There is a huge amount of science on these topics that inform the engineering of tempering machines, especially "continuous" machines.
The basic idea is to:
- Get the chocolate hot enough to melt out any crystals.
- Cool the chocolate down to force the formation of a certain percentage of Form V (five) crystals so that when the chocolate cools the "seed" crystals force the formation of Form V crystals as the dominant type to get a nice sheen, snap, and stability.
In a screw-type continuous tempering machine (for example) any crystals in the chocolate is are melted out by the time the chocolate reaches the bottom of the bowl. The chocolate is then pumped through a cooled pipe. The crystals are formed on the inner surface of the pipe and scraped off and mixed by the auger/screw. By the time the chocolate exits the top of the pipe it's in temper. Any chocolate that is not used goes back into the bowl where the crystals get melted out. It is necessary to match the length and temperature of the pipe with the flow of the chocolate to make sure that enough of the right crystals are formed and mixed properly. I know that on some FBM machines there is a "hard" and a "soft" temper setting that can be selected based on the type of chocolate. Some chocolates can be cooled faster than others (it depends on rheology/fat content). With those chocolates the "hard" temper setting is chosen and this runs the cooling system more aggressively.
With many batch tempering systems seed chocolate that is already properly tempered is required to force the proper crystal structure as the chocolate cools down. In these systems you can run them as hard as you like, but you need to pay close attention to make sure you're not over-crystallizing. Semi-automatic machines (such as Chocovision) have sensors and microprocessors that have time/temp curves built in. Manual systems (e.g., JKV, Hilliard) require that you control the temperatures manually, so you have to know how to temper to use them effectively.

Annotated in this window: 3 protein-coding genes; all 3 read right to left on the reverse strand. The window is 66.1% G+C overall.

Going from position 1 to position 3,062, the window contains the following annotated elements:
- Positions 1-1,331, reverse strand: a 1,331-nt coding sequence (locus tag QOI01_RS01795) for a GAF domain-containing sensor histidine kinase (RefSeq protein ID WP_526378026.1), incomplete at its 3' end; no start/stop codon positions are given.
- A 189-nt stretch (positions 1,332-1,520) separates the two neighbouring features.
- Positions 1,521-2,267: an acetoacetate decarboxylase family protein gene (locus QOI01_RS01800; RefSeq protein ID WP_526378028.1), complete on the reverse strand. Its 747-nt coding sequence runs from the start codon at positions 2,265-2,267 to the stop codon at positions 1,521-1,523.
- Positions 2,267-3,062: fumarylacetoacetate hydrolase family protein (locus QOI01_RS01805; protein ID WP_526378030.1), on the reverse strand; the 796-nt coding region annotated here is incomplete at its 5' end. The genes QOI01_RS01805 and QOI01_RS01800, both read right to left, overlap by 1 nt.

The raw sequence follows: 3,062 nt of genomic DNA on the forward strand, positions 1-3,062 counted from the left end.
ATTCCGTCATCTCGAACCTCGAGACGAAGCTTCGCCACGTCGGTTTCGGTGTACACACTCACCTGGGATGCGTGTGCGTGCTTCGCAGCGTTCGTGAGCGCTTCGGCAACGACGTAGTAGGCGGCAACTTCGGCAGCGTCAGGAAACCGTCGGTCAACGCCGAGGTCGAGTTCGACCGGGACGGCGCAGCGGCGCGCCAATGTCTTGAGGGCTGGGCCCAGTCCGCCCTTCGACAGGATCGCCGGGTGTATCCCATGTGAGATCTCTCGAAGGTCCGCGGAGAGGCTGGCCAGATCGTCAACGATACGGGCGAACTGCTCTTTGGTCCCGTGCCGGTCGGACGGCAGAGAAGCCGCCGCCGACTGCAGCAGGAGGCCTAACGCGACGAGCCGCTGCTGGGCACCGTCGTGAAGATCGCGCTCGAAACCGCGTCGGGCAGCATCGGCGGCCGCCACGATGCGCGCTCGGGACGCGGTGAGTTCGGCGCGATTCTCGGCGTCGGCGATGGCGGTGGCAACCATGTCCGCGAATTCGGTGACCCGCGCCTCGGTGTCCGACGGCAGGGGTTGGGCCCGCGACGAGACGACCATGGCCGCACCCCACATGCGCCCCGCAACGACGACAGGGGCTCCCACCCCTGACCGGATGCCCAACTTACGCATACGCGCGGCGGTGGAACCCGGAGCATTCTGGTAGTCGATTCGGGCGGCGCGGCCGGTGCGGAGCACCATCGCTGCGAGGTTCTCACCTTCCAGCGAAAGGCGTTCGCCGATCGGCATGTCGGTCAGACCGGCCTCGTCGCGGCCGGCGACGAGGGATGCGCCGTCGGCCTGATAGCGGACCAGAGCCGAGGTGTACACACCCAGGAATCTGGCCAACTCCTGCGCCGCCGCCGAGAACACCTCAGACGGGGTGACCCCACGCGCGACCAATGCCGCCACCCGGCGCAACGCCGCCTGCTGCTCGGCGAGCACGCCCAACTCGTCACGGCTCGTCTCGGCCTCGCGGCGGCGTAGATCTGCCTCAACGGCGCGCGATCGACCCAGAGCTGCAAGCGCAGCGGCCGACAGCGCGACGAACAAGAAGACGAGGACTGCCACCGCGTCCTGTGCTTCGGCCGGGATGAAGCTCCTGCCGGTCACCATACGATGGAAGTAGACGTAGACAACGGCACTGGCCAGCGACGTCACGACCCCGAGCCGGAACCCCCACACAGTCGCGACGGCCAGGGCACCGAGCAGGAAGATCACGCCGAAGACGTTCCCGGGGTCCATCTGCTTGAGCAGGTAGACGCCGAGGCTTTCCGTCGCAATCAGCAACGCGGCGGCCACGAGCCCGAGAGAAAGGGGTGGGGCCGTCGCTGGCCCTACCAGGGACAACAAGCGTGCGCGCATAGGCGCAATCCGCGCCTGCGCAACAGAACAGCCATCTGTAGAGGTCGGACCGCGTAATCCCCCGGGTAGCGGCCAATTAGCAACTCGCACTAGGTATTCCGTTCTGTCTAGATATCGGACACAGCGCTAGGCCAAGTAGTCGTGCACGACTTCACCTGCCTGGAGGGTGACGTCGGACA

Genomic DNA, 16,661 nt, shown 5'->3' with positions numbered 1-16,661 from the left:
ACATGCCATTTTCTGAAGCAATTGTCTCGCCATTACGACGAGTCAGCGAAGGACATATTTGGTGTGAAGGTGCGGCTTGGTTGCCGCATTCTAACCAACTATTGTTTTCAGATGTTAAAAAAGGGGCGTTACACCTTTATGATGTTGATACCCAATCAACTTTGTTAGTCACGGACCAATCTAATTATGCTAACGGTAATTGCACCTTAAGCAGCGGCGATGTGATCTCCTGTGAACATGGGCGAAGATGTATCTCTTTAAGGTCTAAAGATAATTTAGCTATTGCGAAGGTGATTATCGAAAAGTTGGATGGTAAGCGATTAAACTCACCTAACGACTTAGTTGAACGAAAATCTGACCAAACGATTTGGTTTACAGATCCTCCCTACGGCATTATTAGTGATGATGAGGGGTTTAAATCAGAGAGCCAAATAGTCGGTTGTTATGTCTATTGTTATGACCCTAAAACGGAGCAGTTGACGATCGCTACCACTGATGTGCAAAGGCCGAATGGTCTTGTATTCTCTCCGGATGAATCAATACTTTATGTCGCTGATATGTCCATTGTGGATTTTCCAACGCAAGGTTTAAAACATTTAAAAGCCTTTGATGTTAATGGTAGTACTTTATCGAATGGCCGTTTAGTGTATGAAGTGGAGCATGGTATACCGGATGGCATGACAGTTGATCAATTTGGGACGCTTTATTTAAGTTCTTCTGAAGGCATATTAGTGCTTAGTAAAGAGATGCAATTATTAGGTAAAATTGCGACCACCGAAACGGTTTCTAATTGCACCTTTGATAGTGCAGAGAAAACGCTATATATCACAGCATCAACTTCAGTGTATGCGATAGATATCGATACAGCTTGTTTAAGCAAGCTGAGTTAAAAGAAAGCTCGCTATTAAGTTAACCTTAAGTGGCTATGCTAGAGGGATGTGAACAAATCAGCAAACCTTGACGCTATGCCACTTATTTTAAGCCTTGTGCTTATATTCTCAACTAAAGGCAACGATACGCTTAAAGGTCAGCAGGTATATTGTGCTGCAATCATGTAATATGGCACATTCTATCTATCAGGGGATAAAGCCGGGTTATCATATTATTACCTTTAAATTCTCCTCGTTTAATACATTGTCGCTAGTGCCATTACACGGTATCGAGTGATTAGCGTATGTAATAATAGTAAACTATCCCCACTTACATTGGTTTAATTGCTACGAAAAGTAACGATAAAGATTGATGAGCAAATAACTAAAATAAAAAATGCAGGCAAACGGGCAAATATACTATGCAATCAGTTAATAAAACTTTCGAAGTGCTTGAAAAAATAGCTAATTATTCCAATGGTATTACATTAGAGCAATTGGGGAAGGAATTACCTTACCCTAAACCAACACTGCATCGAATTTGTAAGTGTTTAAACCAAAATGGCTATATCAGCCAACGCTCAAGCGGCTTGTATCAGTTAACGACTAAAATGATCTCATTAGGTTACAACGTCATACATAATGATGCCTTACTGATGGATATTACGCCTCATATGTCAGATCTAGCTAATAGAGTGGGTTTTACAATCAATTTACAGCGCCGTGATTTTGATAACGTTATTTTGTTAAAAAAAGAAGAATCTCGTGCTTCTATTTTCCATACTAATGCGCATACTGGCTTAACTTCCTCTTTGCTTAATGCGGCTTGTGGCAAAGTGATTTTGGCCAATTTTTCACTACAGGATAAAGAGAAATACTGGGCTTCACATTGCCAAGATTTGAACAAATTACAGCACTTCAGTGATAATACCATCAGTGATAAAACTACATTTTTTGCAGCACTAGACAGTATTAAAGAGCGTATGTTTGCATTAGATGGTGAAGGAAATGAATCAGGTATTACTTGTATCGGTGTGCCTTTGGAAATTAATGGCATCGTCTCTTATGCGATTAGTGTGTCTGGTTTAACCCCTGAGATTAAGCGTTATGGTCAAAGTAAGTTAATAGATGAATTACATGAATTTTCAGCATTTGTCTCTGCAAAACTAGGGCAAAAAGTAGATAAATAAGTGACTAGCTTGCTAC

Manual tempering (e.g., using a melter) or assisted-manual tempering (Chocolate Wave) require that you know how to temper and what temper looks like. The process is to create seed chocolate and add it to melted chocolate and then find an equilibrium temperature where crystals are not melted out or do not form too quickly. How long the process takes is up to the skill of the person doing the tempering.
Ideally, what you're looking to do is get into temper as quickly as possible and spend as little time as possible to maintain temper. You can't apply so much heat that you scorch the chocolate (or cause it to separate) and you don't want to cool it so quickly that you can't control the speed of crystallization and the chocolate over-crystallizes.
No matter what the approach, from my experience it is having precise control over temperature that is important, followed by reaction time. For example, if you're using a system that requires cold water for cooling you need to make sure that the temperature of the water is consistent. If you need more cooling, it might be hard to lower the water temperature quickly - or warm it back up. If you are recirculating refrigerant gas, the reaction time is much faster, and you can use resistance wiring to warm things up quickly.
If you're working by hand, controlling the envionmental ambient temperature and humidity are one key to consistent tempering. You also want warming vessels that are preceisely calibrated and can maintain a consistent temperature. With manual (or assisted-manual) tempering it's also about tempering the right amount of chocolate for your production needs.
clay - http://www.thechocolatelife.com/clay/